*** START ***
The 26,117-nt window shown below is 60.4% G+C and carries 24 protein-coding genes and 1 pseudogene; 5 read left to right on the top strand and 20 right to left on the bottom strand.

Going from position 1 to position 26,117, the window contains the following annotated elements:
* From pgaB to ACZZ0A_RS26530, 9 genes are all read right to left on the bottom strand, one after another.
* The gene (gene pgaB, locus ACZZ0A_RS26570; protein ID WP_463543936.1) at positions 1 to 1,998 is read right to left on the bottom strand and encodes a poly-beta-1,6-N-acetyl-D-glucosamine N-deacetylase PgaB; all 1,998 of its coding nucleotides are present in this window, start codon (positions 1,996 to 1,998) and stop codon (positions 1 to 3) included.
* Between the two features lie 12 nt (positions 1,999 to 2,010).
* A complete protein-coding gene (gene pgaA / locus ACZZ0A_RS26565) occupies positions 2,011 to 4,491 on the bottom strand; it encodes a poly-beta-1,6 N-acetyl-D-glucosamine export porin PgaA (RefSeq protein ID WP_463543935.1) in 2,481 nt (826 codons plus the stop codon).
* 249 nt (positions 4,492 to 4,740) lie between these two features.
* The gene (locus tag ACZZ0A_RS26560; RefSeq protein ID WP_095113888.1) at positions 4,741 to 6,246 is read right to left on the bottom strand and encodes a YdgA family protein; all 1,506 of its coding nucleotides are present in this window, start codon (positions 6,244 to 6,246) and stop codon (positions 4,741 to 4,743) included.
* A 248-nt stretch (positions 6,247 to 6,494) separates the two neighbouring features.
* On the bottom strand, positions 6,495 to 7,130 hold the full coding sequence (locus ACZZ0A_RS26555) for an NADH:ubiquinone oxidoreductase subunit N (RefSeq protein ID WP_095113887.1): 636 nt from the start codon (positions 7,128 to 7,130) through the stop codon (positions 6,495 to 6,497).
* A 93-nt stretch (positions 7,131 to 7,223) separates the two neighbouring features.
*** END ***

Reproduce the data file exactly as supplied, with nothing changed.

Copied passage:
The 26,117-nt window shown below is 60.4% G+C and carries 24 protein-coding genes and 1 pseudogene; 5 read left to right on the top strand and 20 right to left on the bottom strand.

Going from position 1 to position 26,117, the window contains the following annotated elements:
* From pgaB to ACZZ0A_RS26530, 9 genes are all read right to left on the bottom strand, one after another.
* The gene (gene pgaB, locus ACZZ0A_RS26570; protein ID WP_463543936.1) at positions 1 to 1,998 is read right to left on the bottom strand and encodes a poly-beta-1,6-N-acetyl-D-glucosamine N-deacetylase PgaB; all 1,998 of its coding nucleotides are present in this window, start codon (positions 1,996 to 1,998) and stop codon (positions 1 to 3) included.
* Between the two features lie 12 nt (positions 1,999 to 2,010).
* A complete protein-coding gene (gene pgaA / locus ACZZ0A_RS26565) occupies positions 2,011 to 4,491 on the bottom strand; it encodes a poly-beta-1,6 N-acetyl-D-glucosamine export porin PgaA (RefSeq protein ID WP_463543935.1) in 2,481 nt (826 codons plus the stop codon).
* 249 nt (positions 4,492 to 4,740) lie between these two features.
* The gene (locus tag ACZZ0A_RS26560; RefSeq protein ID WP_095113888.1) at positions 4,741 to 6,246 is read right to left on the bottom strand and encodes a YdgA family protein; all 1,506 of its coding nucleotides are present in this window, start codon (positions 6,244 to 6,246) and stop codon (positions 4,741 to 4,743) included.
* A 248-nt stretch (positions 6,247 to 6,494) separates the two neighbouring features.
* On the bottom strand, positions 6,495 to 7,130 hold the full coding sequence (locus ACZZ0A_RS26555) for an NADH:ubiquinone oxidoreductase subunit N (RefSeq protein ID WP_095113887.1): 636 nt from the start codon (positions 7,128 to 7,130) through the stop codon (positions 6,495 to 6,497).
* A 93-nt stretch (positions 7,131 to 7,223) separates the two neighbouring features.